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tv   European Leaders Deliver Remarks on Brexit Vote  CSPAN  July 7, 2016 10:39pm-11:32pm EDT

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their questions. members may have some additional questions and we'll ask you to respond those in writing. pursuant to the committee rule 7 e, the hearing record will remain open for ten days without objection, this subcommittee stands adjourned. cspan's washington journal live every day with news and policy issues that impact you. and coming up friday morning, one of donald trump's initial supporters, congressman tom reed will discuss mr. trump's meeting in a bid to unify the party and community activist, and black lives matter, deray mccus in, we'll discuss these issues, beginning live at 7:00 a.m. eastern friday. join the discussion.
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the presidents of the european commission and the european council address the eu parliament on the subject of britain's referendum vote on leaving the european union and their meeting with outgoing british prime minister david cameron. this portion of the parliament' proceedings includes remarks by british representatives. >> translator: ladies and gentlemen, please be seated. we it now continue with our debat debates. our next item on the agenda is the conclusions of the european council. this is a council collusion to the european council of the 28th
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and 29th of june. i'd like to give the floor to the president of the european council, mr. donald tusk. welcome mr. tusk, you have the floor. >> thank you. the president members of the european parliament, before presenting discussion on the political consequences of the uk referendum, i will first report on the other results of the june european council, because the uk cannot stand until. the referendum in the uk does not relieve the eu of its guilty to solve immigration crisis, which has undermined the sense of security across the whole of europe. the eu must also boost its resistance to growing hybrid and cyber threats. to thisse this end, we adopted increased corporation with nato. even in the uk referendum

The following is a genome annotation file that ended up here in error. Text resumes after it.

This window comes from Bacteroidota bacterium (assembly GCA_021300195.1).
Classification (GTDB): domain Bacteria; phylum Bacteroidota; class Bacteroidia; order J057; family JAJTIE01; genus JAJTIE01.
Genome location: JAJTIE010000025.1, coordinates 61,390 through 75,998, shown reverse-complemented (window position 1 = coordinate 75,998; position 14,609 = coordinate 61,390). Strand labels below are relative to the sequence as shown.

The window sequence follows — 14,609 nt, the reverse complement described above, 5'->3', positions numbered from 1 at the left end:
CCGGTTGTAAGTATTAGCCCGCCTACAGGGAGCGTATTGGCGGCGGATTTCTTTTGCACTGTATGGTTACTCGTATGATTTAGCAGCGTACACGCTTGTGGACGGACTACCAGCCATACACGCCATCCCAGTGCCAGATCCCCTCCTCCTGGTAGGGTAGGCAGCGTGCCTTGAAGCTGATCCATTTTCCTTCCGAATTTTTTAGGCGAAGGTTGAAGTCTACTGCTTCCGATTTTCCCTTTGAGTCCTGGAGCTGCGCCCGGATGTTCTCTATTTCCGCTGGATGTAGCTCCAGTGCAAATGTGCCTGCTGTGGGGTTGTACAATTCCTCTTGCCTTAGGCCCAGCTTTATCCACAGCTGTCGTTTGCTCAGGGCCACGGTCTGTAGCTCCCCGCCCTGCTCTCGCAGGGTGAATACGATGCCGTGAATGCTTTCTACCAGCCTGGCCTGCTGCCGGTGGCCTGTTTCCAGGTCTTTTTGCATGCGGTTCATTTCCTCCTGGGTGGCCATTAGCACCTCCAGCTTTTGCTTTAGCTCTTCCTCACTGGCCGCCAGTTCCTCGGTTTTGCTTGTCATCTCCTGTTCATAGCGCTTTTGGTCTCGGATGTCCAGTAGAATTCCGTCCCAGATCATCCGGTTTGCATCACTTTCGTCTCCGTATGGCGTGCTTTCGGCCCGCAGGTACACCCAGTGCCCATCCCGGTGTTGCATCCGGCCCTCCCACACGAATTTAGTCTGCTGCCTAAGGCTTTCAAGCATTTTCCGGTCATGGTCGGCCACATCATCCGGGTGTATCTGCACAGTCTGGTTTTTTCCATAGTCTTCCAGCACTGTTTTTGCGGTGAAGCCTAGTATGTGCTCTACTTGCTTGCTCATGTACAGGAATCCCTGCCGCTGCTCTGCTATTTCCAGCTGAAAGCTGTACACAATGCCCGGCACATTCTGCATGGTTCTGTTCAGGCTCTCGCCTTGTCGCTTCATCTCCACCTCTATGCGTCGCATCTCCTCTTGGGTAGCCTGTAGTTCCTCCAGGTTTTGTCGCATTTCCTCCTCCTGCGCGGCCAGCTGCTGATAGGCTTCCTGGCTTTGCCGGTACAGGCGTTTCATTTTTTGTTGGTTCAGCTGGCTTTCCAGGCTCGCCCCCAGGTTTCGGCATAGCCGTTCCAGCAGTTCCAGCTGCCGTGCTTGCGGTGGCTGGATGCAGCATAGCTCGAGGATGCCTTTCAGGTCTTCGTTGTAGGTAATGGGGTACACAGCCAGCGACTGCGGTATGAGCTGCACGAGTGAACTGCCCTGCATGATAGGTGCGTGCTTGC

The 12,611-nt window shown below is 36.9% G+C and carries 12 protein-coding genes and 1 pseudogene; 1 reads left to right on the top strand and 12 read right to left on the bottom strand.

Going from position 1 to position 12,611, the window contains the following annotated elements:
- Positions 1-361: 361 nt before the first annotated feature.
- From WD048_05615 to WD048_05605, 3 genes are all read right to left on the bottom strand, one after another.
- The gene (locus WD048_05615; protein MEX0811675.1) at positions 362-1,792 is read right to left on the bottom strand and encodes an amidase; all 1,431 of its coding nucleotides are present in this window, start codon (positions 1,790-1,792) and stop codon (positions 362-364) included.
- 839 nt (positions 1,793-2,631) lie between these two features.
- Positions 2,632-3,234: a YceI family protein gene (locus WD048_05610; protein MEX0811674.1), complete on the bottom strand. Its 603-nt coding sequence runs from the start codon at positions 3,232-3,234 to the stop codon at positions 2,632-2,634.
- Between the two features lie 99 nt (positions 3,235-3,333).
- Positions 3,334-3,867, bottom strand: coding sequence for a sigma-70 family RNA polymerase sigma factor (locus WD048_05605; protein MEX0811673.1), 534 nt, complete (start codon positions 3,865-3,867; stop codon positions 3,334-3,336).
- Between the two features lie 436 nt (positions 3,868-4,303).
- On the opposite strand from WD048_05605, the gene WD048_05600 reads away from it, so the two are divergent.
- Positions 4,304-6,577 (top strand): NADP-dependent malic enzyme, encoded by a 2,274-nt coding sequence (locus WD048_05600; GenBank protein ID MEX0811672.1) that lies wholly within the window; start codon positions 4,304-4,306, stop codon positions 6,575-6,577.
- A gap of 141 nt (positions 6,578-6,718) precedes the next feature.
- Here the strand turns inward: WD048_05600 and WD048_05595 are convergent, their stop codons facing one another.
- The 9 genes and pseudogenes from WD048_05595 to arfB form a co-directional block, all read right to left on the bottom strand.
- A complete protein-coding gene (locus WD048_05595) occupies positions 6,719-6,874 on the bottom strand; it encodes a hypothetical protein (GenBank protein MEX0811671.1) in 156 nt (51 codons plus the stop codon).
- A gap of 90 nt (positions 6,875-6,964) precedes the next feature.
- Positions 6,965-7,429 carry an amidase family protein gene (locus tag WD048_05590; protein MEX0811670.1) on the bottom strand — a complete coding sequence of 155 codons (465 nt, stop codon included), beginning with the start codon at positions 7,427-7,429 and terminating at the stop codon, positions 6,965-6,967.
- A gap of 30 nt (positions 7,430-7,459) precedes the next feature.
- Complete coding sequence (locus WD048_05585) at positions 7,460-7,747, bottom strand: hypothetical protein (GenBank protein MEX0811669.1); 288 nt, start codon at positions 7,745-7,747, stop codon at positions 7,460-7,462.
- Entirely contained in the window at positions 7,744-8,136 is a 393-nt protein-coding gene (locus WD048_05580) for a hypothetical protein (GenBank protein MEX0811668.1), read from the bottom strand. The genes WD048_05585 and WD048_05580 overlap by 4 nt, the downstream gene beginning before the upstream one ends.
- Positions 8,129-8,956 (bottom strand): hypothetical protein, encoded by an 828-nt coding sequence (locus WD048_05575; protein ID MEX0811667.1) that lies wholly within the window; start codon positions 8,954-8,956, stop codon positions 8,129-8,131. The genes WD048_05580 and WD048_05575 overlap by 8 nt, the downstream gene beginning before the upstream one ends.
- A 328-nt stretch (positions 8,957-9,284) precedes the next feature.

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campaign fewer questions the fact that economic integration among members state benefit europeans as it kcreates jobs. this is why we've made the decision to work more closely together in the areas of digital and capital markets. the decision taken during the summit will have a positive impact on the lives of europeans regardless of the uk leaving the eu. on migration, the leaders reviewed the situation on the extent of our borders, acrossin acrossings from the turkey to greek islands have almost come to a halt. in october 2015, that border was crossed regularly by 7,000 people daily. now, it is around 50 per day. given the significantly lower n infl
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influx, we can lower the part of our external border. this, in turn, should restore the sense of security in europe, which was our aim from the beginning. now, our attention will focus on the central mediterranean route to flows of predominantly migrants remain too high, although there have not been a significant rise in numbers compared to the last two years. leaders agreed to move to a new way of working with third countries applying the necessary leverage to ensure fast and operational returns of illegal legal migrants. the aim is clear, all irregular economic migrants must be rushed to the countries of origin. the high representative is already taking negotiations with these countries forward.